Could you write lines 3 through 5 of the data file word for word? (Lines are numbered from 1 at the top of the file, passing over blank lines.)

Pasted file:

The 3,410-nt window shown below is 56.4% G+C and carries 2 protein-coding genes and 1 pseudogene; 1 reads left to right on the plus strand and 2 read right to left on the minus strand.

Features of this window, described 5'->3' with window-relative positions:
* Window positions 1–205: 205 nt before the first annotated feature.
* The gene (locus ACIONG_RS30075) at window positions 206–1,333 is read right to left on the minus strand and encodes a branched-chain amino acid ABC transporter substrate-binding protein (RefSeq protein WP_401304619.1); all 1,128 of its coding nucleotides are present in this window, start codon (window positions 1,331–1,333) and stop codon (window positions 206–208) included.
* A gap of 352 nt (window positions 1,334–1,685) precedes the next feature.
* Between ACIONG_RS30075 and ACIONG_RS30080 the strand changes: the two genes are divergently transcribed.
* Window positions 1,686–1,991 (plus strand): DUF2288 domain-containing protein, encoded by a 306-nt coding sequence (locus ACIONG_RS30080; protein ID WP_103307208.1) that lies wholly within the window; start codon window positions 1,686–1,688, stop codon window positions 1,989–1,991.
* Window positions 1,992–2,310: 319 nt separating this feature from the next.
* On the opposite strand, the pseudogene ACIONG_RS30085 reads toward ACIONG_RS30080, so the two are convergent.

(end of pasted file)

* Window positions 1–205: 205 nt before the first annotated feature.
* The gene (locus ACIONG_RS30075) at window positions 206–1,333 is read right to left on the minus strand and encodes a branched-chain amino acid ABC transporter substrate-binding protein (RefSeq protein WP_401304619.1); all 1,128 of its coding nucleotides are present in this window, start codon (window positions 1,331–1,333) and stop codon (window positions 206–208) included.
* A gap of 352 nt (window positions 1,334–1,685) precedes the next feature.